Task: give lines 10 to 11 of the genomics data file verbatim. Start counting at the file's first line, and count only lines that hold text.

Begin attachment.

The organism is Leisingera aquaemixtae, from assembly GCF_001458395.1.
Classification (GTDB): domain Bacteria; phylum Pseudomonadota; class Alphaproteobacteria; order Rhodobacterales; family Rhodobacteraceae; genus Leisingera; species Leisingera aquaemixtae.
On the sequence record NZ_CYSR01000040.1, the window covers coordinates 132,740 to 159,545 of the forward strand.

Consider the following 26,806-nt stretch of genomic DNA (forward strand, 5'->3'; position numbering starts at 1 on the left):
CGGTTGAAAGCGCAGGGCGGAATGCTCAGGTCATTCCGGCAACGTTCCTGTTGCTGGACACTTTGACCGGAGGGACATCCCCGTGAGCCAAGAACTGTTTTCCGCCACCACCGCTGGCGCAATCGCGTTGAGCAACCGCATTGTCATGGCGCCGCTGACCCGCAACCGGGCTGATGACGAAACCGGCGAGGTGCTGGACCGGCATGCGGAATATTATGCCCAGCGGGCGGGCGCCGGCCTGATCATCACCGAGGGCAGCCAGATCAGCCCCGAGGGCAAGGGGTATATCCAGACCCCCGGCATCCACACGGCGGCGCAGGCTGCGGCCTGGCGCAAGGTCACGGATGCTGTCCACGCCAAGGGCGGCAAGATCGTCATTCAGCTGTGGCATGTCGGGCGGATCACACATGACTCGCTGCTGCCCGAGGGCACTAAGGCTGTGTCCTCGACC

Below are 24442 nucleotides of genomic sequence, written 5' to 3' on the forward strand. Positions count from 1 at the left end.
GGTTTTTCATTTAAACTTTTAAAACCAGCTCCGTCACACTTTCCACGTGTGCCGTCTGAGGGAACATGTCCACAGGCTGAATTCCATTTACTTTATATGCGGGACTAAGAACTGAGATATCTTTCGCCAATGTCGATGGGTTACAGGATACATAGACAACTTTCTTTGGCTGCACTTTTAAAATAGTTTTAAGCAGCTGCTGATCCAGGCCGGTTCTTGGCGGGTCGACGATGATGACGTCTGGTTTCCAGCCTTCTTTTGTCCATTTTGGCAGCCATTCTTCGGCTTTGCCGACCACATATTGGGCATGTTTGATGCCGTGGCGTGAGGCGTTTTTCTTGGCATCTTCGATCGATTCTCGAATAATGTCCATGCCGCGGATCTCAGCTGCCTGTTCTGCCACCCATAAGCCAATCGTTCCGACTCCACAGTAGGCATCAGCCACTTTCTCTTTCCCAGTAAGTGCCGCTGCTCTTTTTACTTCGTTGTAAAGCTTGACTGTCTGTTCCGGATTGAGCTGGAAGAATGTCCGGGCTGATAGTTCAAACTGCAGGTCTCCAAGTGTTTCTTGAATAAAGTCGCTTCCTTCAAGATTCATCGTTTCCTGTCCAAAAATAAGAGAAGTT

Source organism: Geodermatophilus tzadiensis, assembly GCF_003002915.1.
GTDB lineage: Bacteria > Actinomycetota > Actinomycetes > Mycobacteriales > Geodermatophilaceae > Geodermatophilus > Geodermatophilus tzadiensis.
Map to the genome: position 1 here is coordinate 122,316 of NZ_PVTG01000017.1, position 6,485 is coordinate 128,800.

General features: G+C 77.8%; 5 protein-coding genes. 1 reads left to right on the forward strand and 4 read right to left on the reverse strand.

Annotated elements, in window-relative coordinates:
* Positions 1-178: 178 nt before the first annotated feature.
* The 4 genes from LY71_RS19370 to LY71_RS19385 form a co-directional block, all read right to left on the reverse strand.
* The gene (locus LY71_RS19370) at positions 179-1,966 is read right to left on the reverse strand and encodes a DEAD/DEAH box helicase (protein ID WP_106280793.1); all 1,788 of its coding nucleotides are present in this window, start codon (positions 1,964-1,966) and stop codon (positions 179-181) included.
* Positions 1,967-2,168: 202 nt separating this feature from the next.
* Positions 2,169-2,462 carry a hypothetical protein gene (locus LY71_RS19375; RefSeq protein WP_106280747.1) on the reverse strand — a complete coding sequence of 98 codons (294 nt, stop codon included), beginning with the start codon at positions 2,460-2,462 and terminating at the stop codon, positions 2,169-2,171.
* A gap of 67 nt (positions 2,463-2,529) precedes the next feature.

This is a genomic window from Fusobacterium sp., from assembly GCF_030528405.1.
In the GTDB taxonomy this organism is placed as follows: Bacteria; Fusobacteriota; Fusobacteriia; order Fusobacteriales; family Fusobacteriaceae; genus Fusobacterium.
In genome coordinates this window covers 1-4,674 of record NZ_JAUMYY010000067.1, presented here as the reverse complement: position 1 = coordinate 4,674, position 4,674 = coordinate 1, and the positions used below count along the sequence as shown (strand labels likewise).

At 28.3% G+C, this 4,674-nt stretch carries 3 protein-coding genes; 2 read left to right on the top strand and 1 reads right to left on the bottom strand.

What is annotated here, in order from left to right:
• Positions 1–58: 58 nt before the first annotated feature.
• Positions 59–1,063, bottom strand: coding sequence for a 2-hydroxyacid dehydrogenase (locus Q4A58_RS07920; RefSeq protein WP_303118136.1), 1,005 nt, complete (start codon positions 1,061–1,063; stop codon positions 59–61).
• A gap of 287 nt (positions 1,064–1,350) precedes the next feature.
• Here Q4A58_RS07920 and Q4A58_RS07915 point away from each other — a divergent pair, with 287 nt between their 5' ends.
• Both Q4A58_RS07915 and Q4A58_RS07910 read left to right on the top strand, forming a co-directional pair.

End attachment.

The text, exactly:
Map to the genome: position 1 here is coordinate 122,316 of NZ_PVTG01000017.1, position 6,485 is coordinate 128,800.

General features: G+C 77.8%; 5 protein-coding genes. 1 reads left to right on the forward strand and 4 read right to left on the reverse strand.